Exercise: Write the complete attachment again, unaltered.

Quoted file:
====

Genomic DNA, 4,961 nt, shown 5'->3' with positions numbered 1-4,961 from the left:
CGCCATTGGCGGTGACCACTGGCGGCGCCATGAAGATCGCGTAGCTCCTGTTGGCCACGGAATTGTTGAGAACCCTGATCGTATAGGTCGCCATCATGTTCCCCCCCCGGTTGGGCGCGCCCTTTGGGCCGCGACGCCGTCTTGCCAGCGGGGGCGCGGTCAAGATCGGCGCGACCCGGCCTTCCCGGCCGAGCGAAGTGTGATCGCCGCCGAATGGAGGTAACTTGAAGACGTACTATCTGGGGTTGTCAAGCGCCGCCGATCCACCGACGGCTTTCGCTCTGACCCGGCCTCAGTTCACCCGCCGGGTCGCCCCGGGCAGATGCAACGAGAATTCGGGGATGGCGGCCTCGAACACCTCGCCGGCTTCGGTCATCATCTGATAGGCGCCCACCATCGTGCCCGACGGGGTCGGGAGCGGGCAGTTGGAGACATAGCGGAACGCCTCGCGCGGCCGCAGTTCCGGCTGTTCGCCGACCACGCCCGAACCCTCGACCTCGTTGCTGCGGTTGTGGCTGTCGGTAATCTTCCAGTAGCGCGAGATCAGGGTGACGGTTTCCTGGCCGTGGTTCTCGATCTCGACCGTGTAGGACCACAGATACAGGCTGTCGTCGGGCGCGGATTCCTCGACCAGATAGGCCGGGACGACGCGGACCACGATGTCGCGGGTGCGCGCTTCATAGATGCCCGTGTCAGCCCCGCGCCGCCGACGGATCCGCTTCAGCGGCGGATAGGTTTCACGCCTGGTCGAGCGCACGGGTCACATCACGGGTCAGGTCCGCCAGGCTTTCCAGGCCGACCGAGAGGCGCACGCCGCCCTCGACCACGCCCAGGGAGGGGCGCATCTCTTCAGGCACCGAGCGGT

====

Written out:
Genomic DNA, 4,961 nt, shown 5'->3' with positions numbered 1-4,961 from the left:
CGCCATTGGCGGTGACCACTGGCGGCGCCATGAAGATCGCGTAGCTCCTGTTGGCCACGGAATTGTTGAGAACCCTGATCGTATAGGTCGCCATCATGTTCCCCCCCCGGTTGGGCGCGCCCTTTGGGCCGCGACGCCGTCTTGCCAGCGGGGGCGCGGTCAAGATCGGCGCGACCCGGCCTTCCCGGCCGAGCGAAGTGTGATCGCCGCCGAATGGAGGTAACTTGAAGACGTACTATCTGGGGTTGTCAAGCGCCGCCGATCCACCGACGGCTTTCGCTCTGACCCGGCCTCAGTTCACCCGCCGGGTCGCCCCGGGCAGATGCAACGAGAATTCGGGGATGGCGGCCTCGAACACCTCGCCGGCTTCGGTCATCATCTGATAGGCGCCCACCATCGTGCCCGACGGGGTCGGGAGCGGGCAGTTGGAGACATAGCGGAACGCCTCGCGCGGCCGCAGTTCCGGCTGTTCGCCGACCACGCCCGAACCCTCGACCTCGTTGCTGCGGTTGTGGCTGTCGGTAATCTTCCAGTAGCGCGAGATCAGGGTGACGGTTTCCTGGCCGTGGTTCTCGATCTCGACCGTGTAGGACCACAGATACAGGCTGTCGTCGGGCGCGGATTCCTCGACCAGATAGGCCGGGACGACGCGGACCACGATGTCGCGGGTGCGCGCTTCATAGATGCCCGTGTCAGCCCCGCGCCGCCGACGGATCCGCTTCAGCGGCGGATAGGTTTCACGCCTGGTCGAGCGCACGGGTCACATCACGGGTCAGGTCCGCCAGGCTTTCCAGGCCGACCGAGAGGCGCACGCCGCCCTCGACCACGCCCAGGGAGGGGCGCATCTCTTCAGGCACCGAGCGGT